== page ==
My Top 1000 Songs #413: Stagnation

[I've been writing up my Top 1000 songs on a daily basis--you can see them all in descending order by hitting the All My Favorite Songs tag.]

Sunday mornings are when we pull out the old prog records here at the JWG household. And a personal fave is Genesis' 1970 LP Trespass. It's essentially the band's first prog album--discounting their more pop/folk-oriented (and underrated, IMHO) 1969 debut--and predates the glory days when Phil Collins and Steve Hackett cemented the Peter Gabriel-era line-up. 

I find the entire album fascinating, though the centerpiece for me is the extended "Stagnation" suite. While hard-rocking album-closer "The Knife" is more viscerally exciting (if not abrasive) and was the one track to remain in the live repertoire beyond the band's earliest days, "Stagnation" gives the broadest assessment of what I love about the band's adventurous early years. Composed of multiple musical sections, and supposedly telling the tale of the lone survivor of nuclear war (though this is picked up more from Gabriel's on-stage commentary than from anything explicit in the cryptic lyrical imagery), the song ranges from quiet, folky bits (highlighting original guitarist Anthony Phillips' classical style) to a bracing climax, as well as an infectious, melodic coda (the lone piece of the song that would periodically be revived in Collins-era shows).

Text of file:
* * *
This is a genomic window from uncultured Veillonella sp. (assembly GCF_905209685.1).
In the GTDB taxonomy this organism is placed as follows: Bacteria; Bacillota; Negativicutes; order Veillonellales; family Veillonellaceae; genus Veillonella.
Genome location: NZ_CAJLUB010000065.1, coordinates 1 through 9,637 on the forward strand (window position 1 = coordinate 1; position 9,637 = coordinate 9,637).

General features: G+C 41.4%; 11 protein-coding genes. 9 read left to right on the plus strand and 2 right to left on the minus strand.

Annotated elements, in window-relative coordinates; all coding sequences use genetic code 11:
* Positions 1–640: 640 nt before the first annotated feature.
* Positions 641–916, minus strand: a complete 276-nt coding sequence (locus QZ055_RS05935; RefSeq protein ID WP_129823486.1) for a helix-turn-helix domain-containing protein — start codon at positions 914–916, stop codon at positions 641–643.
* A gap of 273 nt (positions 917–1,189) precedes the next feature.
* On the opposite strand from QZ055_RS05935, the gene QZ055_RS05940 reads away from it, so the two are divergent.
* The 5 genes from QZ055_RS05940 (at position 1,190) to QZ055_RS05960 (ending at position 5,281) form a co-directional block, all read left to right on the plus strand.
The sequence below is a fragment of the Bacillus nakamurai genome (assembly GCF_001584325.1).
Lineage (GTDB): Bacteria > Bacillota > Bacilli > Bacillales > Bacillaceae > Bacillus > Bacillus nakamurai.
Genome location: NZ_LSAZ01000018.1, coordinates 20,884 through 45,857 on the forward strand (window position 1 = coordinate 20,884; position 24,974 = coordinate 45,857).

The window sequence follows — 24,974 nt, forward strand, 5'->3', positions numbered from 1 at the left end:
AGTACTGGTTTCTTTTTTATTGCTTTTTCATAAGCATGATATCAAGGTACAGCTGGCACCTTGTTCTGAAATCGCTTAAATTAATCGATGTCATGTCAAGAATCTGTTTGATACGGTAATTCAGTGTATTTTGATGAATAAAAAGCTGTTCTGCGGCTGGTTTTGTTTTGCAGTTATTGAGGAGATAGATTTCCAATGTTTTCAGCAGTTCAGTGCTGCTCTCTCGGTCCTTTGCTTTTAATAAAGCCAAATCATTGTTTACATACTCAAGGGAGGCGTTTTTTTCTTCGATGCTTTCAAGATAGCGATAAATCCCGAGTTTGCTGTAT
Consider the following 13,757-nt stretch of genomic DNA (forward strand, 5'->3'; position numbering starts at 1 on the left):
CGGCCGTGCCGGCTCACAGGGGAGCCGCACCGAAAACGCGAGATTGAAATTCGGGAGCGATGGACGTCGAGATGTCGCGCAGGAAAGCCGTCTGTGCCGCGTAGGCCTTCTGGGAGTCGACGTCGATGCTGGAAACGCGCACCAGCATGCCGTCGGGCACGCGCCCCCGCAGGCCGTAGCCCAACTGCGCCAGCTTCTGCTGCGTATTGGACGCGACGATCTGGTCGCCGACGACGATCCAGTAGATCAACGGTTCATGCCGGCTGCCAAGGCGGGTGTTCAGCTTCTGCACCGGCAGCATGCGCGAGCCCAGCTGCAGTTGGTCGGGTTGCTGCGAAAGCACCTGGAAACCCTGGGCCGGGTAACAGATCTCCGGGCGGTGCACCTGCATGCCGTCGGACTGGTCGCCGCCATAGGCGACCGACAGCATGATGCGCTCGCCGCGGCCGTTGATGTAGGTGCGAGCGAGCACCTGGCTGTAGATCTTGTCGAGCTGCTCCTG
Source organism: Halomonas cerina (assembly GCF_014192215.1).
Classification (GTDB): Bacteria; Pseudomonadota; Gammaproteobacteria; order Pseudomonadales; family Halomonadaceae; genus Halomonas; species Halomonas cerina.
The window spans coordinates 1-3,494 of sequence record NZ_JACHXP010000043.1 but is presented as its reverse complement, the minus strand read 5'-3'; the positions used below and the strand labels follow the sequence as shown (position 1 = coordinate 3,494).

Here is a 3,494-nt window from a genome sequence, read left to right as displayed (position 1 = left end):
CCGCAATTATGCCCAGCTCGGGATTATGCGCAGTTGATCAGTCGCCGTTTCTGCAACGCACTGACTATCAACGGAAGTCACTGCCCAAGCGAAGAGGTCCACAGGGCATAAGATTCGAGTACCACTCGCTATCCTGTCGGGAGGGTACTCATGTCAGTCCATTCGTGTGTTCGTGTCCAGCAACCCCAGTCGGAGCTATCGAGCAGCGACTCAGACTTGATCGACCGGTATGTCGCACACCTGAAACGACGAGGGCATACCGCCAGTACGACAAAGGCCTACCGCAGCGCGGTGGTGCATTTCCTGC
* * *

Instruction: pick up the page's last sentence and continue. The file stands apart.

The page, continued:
Gabriel's vocals are on particular display, moving from enchanting whisper to impassioned wailing; but some of Tony Banks' keyboard lines also leave a mark, ethereal and otherworldly in the earlier segments (kicking in at around 1:40 into the song). There's something about the whole vibe that has always bewitched me in a way that's hard to describe; so I won't even try.

Live 1972 (audio only):

Alas, not much video footage of the band playing it in their early days, but here's a tribute band called Genetics with their faithful interpretation:
Here's another tribute band, The Watch, performing it in the studio: